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These companions are very friendly, and other animal tend to like them. Their good nature extends to humans, and they can usually be found near human settlements. They seldom travel far from their homes, and avoid forests and mountains altogether. When they do wander, aselises do so through fields and plains, wherever thick grass grows. Aselises primarily eat grass, but have great love for all flowers. Those who cultivate fine gardens must make sure that sturdy fences are in place, lest their flowers all be devoured. Should someone be seeking an exotic flower for a potion, they will certainly find it with the help of an aselis. Feeding an aselis a single flower will make them crave more of the same kind, and the aselis will immediately go in search of that specific flower. The trick is to take some flowers as soon as they are discovered, lest the aselis eat all of them up. These companions hate when their food is taken from them, and will try to step on the culprit's toes. Aselises can walk for many hours before they tire, and can carry great weights. Unlike many other companions, they will offer a ride to just about anyone. They are patient and reliable companions, though they dislike moving quickly. They are remarkably stubborn, and will stop often to munch on blooming flowers. Nothing in the world can move a aselis against its will.
If one didn't know better, they would assume this was simply a vase.
These little ones are almost aggressively friendly, bolting towards any humans they happen to see. Though aselis hatchlings are smaller than other equines, they are still quite heavy, and hatchlings often step on people's feet. Should a young aselis become grumpy, it will slump onto the ground and begin braying incessantly. This is not a pleasant noise, and it can be heard through even the thickest walls. The fastest and most effective way to placate a loud aselis hatchling is to feed it some delectable flowers.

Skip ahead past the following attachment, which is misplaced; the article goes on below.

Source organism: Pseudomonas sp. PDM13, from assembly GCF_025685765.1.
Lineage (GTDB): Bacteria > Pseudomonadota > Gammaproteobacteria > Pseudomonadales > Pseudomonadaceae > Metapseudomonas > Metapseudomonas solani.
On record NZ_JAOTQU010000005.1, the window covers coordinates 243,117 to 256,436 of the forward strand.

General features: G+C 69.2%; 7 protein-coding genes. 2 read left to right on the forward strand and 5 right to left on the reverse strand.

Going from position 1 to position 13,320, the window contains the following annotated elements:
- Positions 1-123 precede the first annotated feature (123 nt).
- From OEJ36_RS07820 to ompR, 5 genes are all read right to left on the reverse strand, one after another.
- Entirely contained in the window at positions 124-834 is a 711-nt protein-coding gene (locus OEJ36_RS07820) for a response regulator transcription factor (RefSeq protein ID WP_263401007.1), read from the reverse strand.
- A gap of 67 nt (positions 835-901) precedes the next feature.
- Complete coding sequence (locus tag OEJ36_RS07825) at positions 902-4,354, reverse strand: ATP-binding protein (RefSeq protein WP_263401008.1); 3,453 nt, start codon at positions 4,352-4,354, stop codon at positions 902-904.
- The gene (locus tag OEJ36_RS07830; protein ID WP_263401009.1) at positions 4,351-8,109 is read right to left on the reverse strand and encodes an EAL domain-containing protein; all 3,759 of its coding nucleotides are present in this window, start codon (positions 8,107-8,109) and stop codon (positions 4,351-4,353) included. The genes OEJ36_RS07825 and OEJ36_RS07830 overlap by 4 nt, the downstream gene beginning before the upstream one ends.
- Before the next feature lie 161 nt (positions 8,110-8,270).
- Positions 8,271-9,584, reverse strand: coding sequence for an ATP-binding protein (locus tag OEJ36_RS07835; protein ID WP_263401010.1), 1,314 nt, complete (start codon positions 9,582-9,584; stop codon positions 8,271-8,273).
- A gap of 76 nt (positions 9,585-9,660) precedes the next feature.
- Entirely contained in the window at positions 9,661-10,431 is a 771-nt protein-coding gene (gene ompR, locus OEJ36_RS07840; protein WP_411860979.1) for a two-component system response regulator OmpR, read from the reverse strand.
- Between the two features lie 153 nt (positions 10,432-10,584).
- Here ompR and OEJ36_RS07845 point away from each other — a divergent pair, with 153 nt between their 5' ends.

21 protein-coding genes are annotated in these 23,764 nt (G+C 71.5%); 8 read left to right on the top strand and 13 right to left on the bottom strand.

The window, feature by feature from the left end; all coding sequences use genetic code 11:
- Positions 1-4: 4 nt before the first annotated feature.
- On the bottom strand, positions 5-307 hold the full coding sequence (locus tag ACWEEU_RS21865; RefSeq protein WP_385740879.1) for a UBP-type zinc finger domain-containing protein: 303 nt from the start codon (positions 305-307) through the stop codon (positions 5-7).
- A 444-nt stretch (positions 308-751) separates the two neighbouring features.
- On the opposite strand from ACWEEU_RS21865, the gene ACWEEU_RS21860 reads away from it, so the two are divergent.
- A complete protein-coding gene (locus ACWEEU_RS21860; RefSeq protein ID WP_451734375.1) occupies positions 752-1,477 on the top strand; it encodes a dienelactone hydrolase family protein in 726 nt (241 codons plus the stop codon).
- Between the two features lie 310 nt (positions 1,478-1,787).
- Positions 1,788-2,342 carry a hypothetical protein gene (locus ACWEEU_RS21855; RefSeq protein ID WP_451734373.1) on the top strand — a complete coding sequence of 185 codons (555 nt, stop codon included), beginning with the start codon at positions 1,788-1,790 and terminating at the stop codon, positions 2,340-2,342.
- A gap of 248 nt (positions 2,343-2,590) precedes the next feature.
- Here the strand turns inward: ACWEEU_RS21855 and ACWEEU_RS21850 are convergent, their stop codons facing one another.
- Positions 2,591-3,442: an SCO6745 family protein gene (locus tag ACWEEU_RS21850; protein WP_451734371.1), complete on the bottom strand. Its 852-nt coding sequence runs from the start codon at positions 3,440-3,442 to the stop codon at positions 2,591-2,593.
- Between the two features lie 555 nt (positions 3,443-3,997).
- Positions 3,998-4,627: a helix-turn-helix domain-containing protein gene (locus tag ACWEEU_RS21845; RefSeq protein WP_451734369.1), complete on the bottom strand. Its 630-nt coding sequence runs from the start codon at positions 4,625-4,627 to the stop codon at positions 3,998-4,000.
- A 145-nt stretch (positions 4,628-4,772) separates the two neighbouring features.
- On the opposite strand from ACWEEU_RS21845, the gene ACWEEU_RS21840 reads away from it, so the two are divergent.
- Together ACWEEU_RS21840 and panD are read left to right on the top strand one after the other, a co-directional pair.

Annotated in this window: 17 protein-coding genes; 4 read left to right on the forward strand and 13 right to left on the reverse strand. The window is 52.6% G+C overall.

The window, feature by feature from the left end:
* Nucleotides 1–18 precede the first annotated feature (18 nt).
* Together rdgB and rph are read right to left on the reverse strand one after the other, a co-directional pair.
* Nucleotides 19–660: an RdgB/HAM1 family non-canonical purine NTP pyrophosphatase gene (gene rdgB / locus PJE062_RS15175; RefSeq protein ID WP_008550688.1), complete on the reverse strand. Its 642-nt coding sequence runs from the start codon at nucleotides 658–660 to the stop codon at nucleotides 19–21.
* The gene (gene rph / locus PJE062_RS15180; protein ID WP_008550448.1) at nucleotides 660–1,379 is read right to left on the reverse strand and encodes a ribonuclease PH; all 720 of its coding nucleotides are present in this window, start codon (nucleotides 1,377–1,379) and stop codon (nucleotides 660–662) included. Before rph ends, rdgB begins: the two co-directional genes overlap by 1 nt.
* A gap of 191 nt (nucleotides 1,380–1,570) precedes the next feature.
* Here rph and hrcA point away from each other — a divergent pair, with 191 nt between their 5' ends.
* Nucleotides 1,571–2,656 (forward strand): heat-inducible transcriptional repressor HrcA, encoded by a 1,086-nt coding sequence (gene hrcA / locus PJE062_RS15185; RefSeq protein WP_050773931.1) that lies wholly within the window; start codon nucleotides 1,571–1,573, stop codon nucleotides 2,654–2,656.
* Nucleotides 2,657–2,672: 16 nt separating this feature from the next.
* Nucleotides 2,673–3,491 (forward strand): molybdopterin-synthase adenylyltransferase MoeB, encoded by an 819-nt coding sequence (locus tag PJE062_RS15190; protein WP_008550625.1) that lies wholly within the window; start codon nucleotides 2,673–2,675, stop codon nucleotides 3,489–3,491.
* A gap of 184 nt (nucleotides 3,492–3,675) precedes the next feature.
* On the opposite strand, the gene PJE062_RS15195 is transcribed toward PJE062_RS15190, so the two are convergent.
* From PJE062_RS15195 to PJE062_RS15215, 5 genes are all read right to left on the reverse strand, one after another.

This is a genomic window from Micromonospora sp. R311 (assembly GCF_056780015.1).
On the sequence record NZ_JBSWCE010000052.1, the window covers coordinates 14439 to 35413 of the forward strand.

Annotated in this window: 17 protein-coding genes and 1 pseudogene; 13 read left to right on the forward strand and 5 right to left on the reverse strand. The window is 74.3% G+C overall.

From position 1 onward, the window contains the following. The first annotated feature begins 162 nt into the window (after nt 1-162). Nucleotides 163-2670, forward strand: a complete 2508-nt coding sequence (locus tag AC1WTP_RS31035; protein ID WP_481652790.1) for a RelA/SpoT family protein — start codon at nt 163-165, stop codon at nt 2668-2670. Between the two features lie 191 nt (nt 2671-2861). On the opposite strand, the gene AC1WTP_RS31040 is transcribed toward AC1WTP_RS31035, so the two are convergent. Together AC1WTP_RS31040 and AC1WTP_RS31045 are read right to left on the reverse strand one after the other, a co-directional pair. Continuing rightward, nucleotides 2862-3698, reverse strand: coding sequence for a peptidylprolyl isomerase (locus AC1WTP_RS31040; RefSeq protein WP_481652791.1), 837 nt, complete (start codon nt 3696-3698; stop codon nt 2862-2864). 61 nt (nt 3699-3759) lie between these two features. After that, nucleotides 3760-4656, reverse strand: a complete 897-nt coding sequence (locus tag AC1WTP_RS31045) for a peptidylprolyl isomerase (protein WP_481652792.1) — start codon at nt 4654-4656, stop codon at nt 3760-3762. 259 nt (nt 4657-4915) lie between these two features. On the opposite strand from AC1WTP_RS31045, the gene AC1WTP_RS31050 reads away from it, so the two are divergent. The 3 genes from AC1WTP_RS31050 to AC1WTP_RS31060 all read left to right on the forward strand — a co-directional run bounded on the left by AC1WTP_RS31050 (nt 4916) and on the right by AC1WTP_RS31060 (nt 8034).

If one hears an awful braying sound, it's undoubtedly an aselis. They can produce sounds that can be heard from quite far away, and not considered very melodic. These brays are the primary way these companions communicate with one another. Aselises will also twitch their tails and ears in specific ways, as well. Young aselises are particularly bad at communication, and just begin braying when they need anything. Hatchings are cared for collectively, as these companions have no social hierarchy. Aselises may lead solitary existences, though it's more common to find them in small groups. They are not suited to fighting, but are rarely attacked. Aselises have long ears that give them extraordinary hearing, making it very difficult to sneak up on them. Their best defenses are their hooves, which are well suited for kicking. A blow delivered from an aselises's hind legs can easily shatter bone. Aselises will also bite if angered, and can do quite a bit of damage. It's more typical for these passive creatures to simply flee, however. Aselises have been around for many, many centuries. No one is sure just how long, as they seem to have existed before written word. For countless years these companions were overlooked, and no one considered them to be magical. They could be found in nearly any village, where they were used for transporting goods and for farm work.
- No. 448
- Obtained from the Stream
- Released: September 26, 2013
- Jrap17 (Eggs)
- DarrkestDrow (Hatchlings & Adults)
- Descriptions: Damien
- Dimorphism: female hatchling has a flower on her head. Male adult is carrying a vase while female has a flower on her head and is carrying a basket with flowers in it.